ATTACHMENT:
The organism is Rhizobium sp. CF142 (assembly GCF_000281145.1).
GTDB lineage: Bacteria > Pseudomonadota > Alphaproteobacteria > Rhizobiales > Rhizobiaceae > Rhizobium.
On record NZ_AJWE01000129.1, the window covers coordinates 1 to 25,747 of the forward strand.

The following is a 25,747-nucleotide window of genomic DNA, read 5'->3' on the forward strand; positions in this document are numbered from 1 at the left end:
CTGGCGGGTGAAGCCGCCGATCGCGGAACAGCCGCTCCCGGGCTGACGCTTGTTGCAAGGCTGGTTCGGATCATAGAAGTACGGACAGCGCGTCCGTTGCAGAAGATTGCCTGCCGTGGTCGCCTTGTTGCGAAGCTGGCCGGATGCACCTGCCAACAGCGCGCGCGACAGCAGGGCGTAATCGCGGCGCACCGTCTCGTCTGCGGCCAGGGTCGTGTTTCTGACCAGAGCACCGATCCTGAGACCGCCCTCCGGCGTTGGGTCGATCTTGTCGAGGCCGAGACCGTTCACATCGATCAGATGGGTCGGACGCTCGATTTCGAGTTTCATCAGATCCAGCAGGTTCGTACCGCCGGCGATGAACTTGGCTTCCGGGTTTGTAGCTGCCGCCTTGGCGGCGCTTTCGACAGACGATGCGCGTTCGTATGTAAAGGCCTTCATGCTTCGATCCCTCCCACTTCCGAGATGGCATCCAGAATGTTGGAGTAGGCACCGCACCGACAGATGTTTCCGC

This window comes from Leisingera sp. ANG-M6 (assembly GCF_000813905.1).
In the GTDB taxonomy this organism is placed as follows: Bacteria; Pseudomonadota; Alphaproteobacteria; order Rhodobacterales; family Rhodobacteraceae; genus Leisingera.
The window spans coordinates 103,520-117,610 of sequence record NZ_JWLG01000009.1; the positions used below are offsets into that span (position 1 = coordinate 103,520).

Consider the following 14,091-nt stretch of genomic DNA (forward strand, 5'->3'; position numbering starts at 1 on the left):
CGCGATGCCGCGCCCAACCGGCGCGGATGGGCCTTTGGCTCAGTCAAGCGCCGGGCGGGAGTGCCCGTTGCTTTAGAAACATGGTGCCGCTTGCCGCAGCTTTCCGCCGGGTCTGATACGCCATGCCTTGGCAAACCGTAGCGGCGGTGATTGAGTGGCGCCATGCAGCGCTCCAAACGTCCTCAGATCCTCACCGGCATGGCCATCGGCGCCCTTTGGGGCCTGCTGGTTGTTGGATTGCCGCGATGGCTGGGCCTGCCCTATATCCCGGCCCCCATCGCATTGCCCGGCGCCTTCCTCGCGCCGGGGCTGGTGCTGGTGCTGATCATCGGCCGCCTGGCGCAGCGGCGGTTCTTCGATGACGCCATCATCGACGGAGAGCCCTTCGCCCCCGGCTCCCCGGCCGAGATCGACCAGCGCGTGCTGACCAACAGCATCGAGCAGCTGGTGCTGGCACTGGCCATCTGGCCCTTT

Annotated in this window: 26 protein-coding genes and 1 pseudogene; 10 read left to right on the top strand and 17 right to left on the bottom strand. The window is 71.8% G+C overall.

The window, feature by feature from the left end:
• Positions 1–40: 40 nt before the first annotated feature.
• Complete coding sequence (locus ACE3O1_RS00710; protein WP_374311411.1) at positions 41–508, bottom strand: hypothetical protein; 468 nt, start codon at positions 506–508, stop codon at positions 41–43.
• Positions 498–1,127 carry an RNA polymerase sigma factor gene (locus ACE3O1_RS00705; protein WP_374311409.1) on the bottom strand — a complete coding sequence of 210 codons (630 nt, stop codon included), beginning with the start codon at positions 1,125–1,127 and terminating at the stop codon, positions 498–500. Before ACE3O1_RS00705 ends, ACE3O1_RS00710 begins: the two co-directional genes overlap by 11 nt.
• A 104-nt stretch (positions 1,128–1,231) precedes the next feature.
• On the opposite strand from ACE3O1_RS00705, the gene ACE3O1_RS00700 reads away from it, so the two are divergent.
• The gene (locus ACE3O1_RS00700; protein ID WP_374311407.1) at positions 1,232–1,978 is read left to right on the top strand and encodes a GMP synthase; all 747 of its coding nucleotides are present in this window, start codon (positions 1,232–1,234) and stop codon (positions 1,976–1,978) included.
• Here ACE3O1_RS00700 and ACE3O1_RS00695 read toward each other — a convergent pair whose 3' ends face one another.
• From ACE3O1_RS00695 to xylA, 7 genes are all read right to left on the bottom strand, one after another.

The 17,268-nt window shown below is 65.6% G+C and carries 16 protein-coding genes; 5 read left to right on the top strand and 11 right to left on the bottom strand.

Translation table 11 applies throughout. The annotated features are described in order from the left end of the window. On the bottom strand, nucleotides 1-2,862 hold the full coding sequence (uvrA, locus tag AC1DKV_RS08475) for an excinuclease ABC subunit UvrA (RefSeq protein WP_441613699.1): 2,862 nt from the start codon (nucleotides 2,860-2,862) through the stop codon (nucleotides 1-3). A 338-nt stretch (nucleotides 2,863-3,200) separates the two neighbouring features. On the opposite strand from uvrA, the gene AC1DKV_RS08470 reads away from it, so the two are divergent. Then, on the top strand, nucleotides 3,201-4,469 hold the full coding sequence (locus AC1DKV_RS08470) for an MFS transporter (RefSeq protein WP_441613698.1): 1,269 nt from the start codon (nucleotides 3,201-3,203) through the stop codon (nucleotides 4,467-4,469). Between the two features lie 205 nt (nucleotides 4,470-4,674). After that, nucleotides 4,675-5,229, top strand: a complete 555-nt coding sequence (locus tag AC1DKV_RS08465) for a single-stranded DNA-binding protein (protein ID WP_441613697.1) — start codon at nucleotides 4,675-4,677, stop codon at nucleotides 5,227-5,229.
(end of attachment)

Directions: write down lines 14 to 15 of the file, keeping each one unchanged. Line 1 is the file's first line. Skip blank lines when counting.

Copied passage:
• Complete coding sequence (locus ACE3O1_RS00710; protein WP_374311411.1) at positions 41–508, bottom strand: hypothetical protein; 468 nt, start codon at positions 506–508, stop codon at positions 41–43.
• Positions 498–1,127 carry an RNA polymerase sigma factor gene (locus ACE3O1_RS00705; protein WP_374311409.1) on the bottom strand — a complete coding sequence of 210 codons (630 nt, stop codon included), beginning with the start codon at positions 1,125–1,127 and terminating at the stop codon, positions 498–500. Before ACE3O1_RS00705 ends, ACE3O1_RS00710 begins: the two co-directional genes overlap by 11 nt.